Grow pride and choi at workshop

Students learning hands-on how to grow choi.| Photo courtesy of Hua Foundation.

Students learning hands-on how to grow choi.| Photo courtesy of Hua Foundation.

Locally grown Asian vegetables have been a part of Vancouver diets for more than a century.

Continuing this legacy, Grow Pride & Choi, a series of workshops hosted by Hua Foundation and the Fresh Roots Urban Farm Society, teaches beginners and gardening enthusiasts how to grow choi in their own backyards or balconies using traditional Chinese techniques

According to Megan Lau, Hua Foundation’s associate director and workshop organizer, the workshop will be very hands-on.

“We all come together in an outdoor classroom setting where there’s a chalkboard and people can ask all their gardening-related questions, [whether] it’s about the easiest crops to grow or about bugs,” she says.

The participants split off into groups to learn and engage in different activities ranging from planting seeds to harvesting. The harvested vegetables are used to make a lunch at the end of the workshop, Lau says.

Following the first workshop in April, a second will be held June 27 at David Thompson Secondary School with space for up to 30 participants, double the quota of the first edition. The registration fee of $15 includes lunch, goods to take home, and an individual copy of “Sprouting Choi”- a comprehensive guide to growing your own vegetables in the Lower Mainland.

A growing foundation

According to Lau, the workshop is just one of several initiatives run by the foundation, which was launched in November 2013 by Simon Fraser University grads Claudia Li and Kevin Huang.

“[The foundation] is about really celebrating Chinese culture, connecting people young and old to their heritage, [finding solutions] for environmental sustainability and just not compromising on the change we want to see in the world,” Lau says.

One of the successful initiatives she pointed to was a partnership with an independent grocer in Chinatown last summer.

“We want to make responsible and conscious choices about what we eat, but we didn’t know where or how all the food in Chinatown was grown, so we were uncomfortable about eating it,” says Lau. “By working together with the grocer, we discovered that a lot of their produce is actually locally grown around Richmond and Burnaby – it just wasn’t marketed that way and there were a lot of language barriers.”

To overcome these barriers, the partners worked together to create signage that facilitated better communication.

Lau also pointed out that there is more widely circulated information about mainstream produce than certain types of Asian vegetables.

“You could go to Whole Foods for example, and they can tell you when things like eggplants or arugula or blueberries are in season, but you don’t really know when Bak Choi [Chinese cabbage] or Gai Lan [Chinese broccoli] is in season,” she explains.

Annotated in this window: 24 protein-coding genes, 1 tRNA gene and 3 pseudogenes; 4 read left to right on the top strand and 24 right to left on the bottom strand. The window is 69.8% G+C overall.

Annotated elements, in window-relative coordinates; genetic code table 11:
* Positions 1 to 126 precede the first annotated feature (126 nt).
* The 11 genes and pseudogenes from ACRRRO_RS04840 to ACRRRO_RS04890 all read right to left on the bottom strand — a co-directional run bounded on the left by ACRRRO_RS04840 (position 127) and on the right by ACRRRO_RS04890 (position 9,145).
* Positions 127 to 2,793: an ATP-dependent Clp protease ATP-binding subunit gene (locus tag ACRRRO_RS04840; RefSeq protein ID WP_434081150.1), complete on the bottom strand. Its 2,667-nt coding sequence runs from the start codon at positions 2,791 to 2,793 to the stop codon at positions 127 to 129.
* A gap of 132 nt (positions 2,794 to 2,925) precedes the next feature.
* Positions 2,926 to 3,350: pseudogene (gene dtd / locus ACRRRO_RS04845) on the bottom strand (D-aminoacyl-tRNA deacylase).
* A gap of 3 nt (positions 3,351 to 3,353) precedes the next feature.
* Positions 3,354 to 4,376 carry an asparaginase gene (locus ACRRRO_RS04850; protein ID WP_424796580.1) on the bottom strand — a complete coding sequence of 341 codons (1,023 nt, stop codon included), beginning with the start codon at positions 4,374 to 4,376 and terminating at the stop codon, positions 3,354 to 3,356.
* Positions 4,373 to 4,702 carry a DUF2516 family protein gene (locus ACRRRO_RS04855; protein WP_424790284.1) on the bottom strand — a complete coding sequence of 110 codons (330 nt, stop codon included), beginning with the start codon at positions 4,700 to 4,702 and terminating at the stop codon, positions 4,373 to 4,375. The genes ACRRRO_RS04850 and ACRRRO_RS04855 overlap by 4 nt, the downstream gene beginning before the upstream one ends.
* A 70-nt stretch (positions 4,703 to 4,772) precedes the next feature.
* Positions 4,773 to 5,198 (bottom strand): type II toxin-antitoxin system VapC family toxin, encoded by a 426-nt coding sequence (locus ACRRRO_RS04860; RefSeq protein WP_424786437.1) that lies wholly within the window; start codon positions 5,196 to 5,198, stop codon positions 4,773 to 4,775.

To promote more robust conversations around these locally grown Asian vegetables, Hua Foundation compiled and distributed a one-page Seasonal Choi guide to the Vancouver Public Library, Farmer’s Market, Fresh Roots and various other locations. The guide is also easily accessible on their website.

“We wanted to show the range of things that can be grown in the Lower Mainland and when they are in season. [So] we just compiled the information and made it available in English, Cantonese and Mandarin, which has been really helpful for some organizations who serve really diverse populations,” Lau says.

Long history in B.C.

Lau adds that Chinese immigrants from farming villages in southern China have been growing food in the Lower Mainland since the 1800s. Following the completion of the Pacific railway, they turned to farming as a new vocation and created market gardens to supply grocery stores and restaurants across B.C., she says.

“They were so successful that they reportedly produced 90 per cent of B.C.’s vegetables in 1921,” Lau says.

However, this success was curtailed by the discriminatory Vegetable Marketing Act which prevented Chinese farmers from selling or marketing their produce without provincial approval.

Nonetheless, Chinese farmers have not diverted from this tradition, and in learning how to grow your own choi and supporting the production of healthy, sustainable locally-grown foods, this legacy will continue to live on.

Finishing off the workshop with a lunch made from the local harvest.| Photo courtesy of Hua Foundation.

Finishing off the workshop with a lunch made from the local harvest.| Photo courtesy of Hua Foundation.


Grow Pride & Choi workshop

David Thompson Secondary School

June 27, 11 a.m.–2 p.m.

For more information, visit